The World Health Organization stated
that less than 1% of the population is affected by Rigid flatfoot which causes
pain and disability that may require surgery. While in the U.S. adult
population between 2 to 23% is affected by flexible flatfoot.(Banwell et al., 2014)

Symptomatic Flatfoot is considered pathological, the hindfoot medial region and the posterior tibial tendon is
where the pain generally occurs, sometimes it may be associated with the tendon
sheath effusion.(Toullec, 2015)

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Painful symptoms accompanying
flexible flatfoot include, a wide distribution of pain and an increase in
fatigue rate in lower limb area, osteoarthritis, achilles tendinopathy and
patellofemoral disorders may appear. Other signs observed include the abnormal
appearance of rearfoot kinematics such as a rearfoot excessive eversion or by
an increase in the eversion range, abnormal kinetics of the foot and ankle such
as joint moments elevated or loading forces abnormal values and change in the
physical function by abnormal timing and activation of muscles or by raising consumption
of energy. These functional consequences are the reason for the symptomatic
flexible flatfoot, and the intervention should target these abnormalities.(Banwell et al., 2014)

In adult acquired ?atfoot, the deformity
is due to arthritic changes, neuromuscular diseases, and traumatic conditions.
While the most common deformity cause remains posterior tibial tendon
dysfunction, many conditions could cause the tendon dysfunction such as rupture
and secondary arthritis which is considered the most severe sequelae, in the U.S.
about 5 million people are affected by this condition.(Abousayed et al., 2016)

Adult acquired flatfoot can be
caused by many conditions such as, ankle degeneration changes that happen in
the tarsometatarsal or talonavicular or both, these degenerations occur
secondary to fractures, inflammatory arthropathy and Osteoarthropathy. the Neuropathic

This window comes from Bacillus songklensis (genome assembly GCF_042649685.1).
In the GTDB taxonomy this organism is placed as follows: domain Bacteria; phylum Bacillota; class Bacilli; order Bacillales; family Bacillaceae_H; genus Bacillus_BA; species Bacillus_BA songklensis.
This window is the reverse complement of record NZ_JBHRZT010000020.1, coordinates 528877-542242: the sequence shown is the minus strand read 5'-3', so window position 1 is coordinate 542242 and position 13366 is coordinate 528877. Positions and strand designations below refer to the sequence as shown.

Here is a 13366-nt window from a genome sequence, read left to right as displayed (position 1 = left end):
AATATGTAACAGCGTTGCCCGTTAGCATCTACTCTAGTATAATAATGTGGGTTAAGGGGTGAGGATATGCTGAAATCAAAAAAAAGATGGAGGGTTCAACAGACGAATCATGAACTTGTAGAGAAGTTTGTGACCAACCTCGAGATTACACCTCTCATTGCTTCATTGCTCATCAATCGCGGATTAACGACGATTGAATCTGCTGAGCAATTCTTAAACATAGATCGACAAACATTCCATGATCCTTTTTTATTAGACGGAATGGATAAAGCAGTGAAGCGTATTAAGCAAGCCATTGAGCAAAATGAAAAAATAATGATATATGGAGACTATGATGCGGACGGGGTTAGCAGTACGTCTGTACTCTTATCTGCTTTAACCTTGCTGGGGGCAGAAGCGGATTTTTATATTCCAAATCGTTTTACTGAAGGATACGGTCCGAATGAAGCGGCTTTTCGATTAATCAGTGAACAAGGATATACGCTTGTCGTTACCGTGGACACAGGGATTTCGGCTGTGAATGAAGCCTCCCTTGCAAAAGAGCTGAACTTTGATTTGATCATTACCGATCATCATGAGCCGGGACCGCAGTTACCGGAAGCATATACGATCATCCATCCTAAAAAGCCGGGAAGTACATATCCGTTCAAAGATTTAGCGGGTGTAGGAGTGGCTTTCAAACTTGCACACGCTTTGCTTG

foot that occur secondary to leprosy, diabetes mellitus and profound peripheral
neuritis. Loss of support at the medial longitudinal arch seen in tibialis
posterior tendon dysfunction or calcaneoanvicular ligament tear. Other
conditions for painful flatfoot may include tarsal coalition. Risk factors
include middle-aged women, hypertension, diabetes mellitus, injecting the area
around the tendon with steroid, and seronegative arthropathies. These factors
are observed in the tibialis posterior tendon insufficiency condition.(Kohls-Gatzoulis et al., 2004)

In flexible flatfoot etiopathology
this study indicated, while the normal medial longitudinal arch of the foot is
formed by the foot bones which are supported by ligaments, tendon and capsular
structures, the medial longitudinal arch is not preserved by the foot muscles.
The electromyographic research resulted in that intrinsic and extrinsic muscles
didn’t help in reinforcing nor preserving the medial longitudinal arch while
assuming a standing position (Basmajian and Stecko, 1963). although during walking the dynamic stabilization of the arch is
maintained by muscles in the both groups, this statement is reinforced by a
study that resulted in that intrinsic muscles of the foot have an important
role in supporting the medial longitudinal arch (Fiolkowski et al., 2003). In the posterior tibial tendon insufficiency flatfoot, it has
been emphasized on the musculature importance, as shown in this study which
resulted that in anatomical structure the most significant structure was the plantar
fascia due to its role in stabilizing the medial arch, along with the talonavicular,
and spring ligaments.(Huang et al., 1993)

In adult, flexible flatfoot may
appear bilateral or unilateral, the main symptoms are pain at arch, heel, and
the foot lateral aspect, these symptoms are aggravated by activities that
include weight bearing such as running, walking, and hiking. Orthotics is
considered to be an early treatment option for this condition(Lee et al., 2005), its designed to stabilize and realign the foot arch, symptoms
relief is a noticeable success in patient.(Chen et al., 2010)

In
a search of the biomechanical effects of wearing foot orthotics on medial longitudinal
arch in patient with flexible flatfoot from the literature, one study compared
between the effect of short foot exercises and the use of insoles on the medial
arch, in the orthotic group the orthotic
was made to affect the medial arch height (value of 20° and a height of at
least 15 mm) and was standard for all patient. The parameters assessed
was measuring the changes in the height of the medial longitudinal arch, which
resulted in that short foot exercises are more effective and insole 

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